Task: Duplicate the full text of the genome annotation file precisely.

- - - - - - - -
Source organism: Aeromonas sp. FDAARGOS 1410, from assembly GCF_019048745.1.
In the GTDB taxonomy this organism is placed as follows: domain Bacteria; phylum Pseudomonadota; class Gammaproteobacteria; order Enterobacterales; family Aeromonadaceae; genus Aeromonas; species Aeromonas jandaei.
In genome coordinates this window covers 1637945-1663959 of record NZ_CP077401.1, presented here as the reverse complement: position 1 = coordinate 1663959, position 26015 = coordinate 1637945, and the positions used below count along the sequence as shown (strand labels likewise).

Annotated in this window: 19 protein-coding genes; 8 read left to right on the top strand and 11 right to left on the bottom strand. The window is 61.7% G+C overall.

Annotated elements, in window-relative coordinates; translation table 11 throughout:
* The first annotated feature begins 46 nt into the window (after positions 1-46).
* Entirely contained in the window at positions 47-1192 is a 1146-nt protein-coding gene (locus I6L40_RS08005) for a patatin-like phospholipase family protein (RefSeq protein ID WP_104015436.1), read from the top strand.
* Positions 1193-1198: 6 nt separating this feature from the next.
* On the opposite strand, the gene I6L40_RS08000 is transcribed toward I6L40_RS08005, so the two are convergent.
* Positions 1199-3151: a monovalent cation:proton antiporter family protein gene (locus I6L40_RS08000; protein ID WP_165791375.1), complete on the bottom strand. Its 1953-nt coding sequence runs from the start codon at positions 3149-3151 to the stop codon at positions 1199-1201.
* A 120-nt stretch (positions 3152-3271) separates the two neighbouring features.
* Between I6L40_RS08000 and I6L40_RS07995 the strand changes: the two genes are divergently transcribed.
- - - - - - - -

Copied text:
Source organism: Aeromonas sp. FDAARGOS 1410, from assembly GCF_019048745.1.
In the GTDB taxonomy this organism is placed as follows: domain Bacteria; phylum Pseudomonadota; class Gammaproteobacteria; order Enterobacterales; family Aeromonadaceae; genus Aeromonas; species Aeromonas jandaei.
In genome coordinates this window covers 1637945-1663959 of record NZ_CP077401.1, presented here as the reverse complement: position 1 = coordinate 1663959, position 26015 = coordinate 1637945, and the positions used below count along the sequence as shown (strand labels likewise).

Annotated in this window: 19 protein-coding genes; 8 read left to right on the top strand and 11 right to left on the bottom strand. The window is 61.7% G+C overall.

Annotated elements, in window-relative coordinates; translation table 11 throughout:
* The first annotated feature begins 46 nt into the window (after positions 1-46).
* Entirely contained in the window at positions 47-1192 is a 1146-nt protein-coding gene (locus I6L40_RS08005) for a patatin-like phospholipase family protein (RefSeq protein ID WP_104015436.1), read from the top strand.
* Positions 1193-1198: 6 nt separating this feature from the next.
* On the opposite strand, the gene I6L40_RS08000 is transcribed toward I6L40_RS08005, so the two are convergent.
* Positions 1199-3151: a monovalent cation:proton antiporter family protein gene (locus I6L40_RS08000; protein ID WP_165791375.1), complete on the bottom strand. Its 1953-nt coding sequence runs from the start codon at positions 3149-3151 to the stop codon at positions 1199-1201.
* A 120-nt stretch (positions 3152-3271) separates the two neighbouring features.
* Between I6L40_RS08000 and I6L40_RS07995 the strand changes: the two genes are divergently transcribed.